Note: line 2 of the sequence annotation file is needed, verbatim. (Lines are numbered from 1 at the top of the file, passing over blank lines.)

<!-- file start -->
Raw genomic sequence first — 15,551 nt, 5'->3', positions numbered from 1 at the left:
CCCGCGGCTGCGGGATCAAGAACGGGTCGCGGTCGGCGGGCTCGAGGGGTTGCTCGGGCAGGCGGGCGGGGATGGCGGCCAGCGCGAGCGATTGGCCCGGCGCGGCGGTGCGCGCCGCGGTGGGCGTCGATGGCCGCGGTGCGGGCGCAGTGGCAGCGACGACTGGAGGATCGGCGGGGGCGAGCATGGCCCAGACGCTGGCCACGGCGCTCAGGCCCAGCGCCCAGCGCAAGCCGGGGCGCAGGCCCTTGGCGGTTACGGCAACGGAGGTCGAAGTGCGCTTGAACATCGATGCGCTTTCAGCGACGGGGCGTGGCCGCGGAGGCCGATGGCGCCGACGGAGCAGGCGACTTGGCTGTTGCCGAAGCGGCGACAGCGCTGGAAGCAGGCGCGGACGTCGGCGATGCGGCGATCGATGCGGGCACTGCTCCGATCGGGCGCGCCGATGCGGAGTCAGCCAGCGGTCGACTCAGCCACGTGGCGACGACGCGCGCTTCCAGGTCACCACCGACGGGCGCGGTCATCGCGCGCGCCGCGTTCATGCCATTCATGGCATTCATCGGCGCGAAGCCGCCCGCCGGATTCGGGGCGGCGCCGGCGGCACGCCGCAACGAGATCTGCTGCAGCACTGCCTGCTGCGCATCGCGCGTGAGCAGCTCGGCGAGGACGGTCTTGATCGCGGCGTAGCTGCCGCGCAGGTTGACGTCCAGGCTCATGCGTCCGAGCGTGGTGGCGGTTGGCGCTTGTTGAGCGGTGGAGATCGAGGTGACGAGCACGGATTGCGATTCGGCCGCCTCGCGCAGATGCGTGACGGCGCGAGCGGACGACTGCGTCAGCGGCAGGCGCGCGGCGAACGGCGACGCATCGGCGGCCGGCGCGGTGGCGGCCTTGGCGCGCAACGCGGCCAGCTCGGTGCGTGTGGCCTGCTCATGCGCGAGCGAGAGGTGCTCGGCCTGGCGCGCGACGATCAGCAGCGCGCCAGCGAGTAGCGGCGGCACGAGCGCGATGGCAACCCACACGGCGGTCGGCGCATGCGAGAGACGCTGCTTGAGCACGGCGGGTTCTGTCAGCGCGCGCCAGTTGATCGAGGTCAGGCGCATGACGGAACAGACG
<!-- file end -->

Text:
CCCGCGGCTGCGGGATCAAGAACGGGTCGCGGTCGGCGGGCTCGAGGGGTTGCTCGGGCAGGCGGGCGGGGATGGCGGCCAGCGCGAGCGATTGGCCCGGCGCGGCGGTGCGCGCCGCGGTGGGCGTCGATGGCCGCGGTGCGGGCGCAGTGGCAGCGACGACTGGAGGATCGGCGGGGGCGAGCATGGCCCAGACGCTGGCCACGGCGCTCAGGCCCAGCGCCCAGCGCAAGCCGGGGCGCAGGCCCTTGGCGGTTACGGCAACGGAGGTCGAAGTGCGCTTGAACATCGATGCGCTTTCAGCGACGGGGCGTGGCCGCGGAGGCCGATGGCGCCGACGGAGCAGGCGACTTGGCTGTTGCCGAAGCGGCGACAGCGCTGGAAGCAGGCGCGGACGTCGGCGATGCGGCGATCGATGCGGGCACTGCTCCGATCGGGCGCGCCGATGCGGAGTCAGCCAGCGGTCGACTCAGCCACGTGGCGACGACGCGCGCTTCCAGGTCACCACCGACGGGCGCGGTCATCGCGCGCGCCGCGTTCATGCCATTCATGGCATTCATCGGCGCGAAGCCGCCCGCCGGATTCGGGGCGGCGCCGGCGGCACGCCGCAACGAGATCTGCTGCAGCACTGCCTGCTGCGCATCGCGCGTGAGCAGCTCGGCGAGGACGGTCTTGATCGCGGCGTAGCTGCCGCGCAGGTTGACGTCCAGGCTCATGCGTCCGAGCGTGGTGGCGGTTGGCGCTTGTTGAGCGGTGGAGATCGAGGTGACGAGCACGGATTGCGATTCGGCCGCCTCGCGCAGATGCGTGACGGCGCGAGCGGACGACTGCGTCAGCGGCAGGCGCGCGGCGAACGGCGACGCATCGGCGGCCGGCGCGGTGGCGGCCTTGGCGCGCAACGCGGCCAGCTCGGTGCGTGTGGCCTGCTCATGCGCGAGCGAGAGGTGCTCGGCCTGGCGCGCGACGATCAGCAGCGCGCCAGCGAGTAGCGGCGGCACGAGCGCGATGGCAACCCACACGGCGGTCGGCGCATGCGAGAGACGCTGCTTGAGCACGGCGGGTTCTGTCAGCGCGCGCCAGTTGATCGAGGTCAGGCGCATGACGGAACAGACG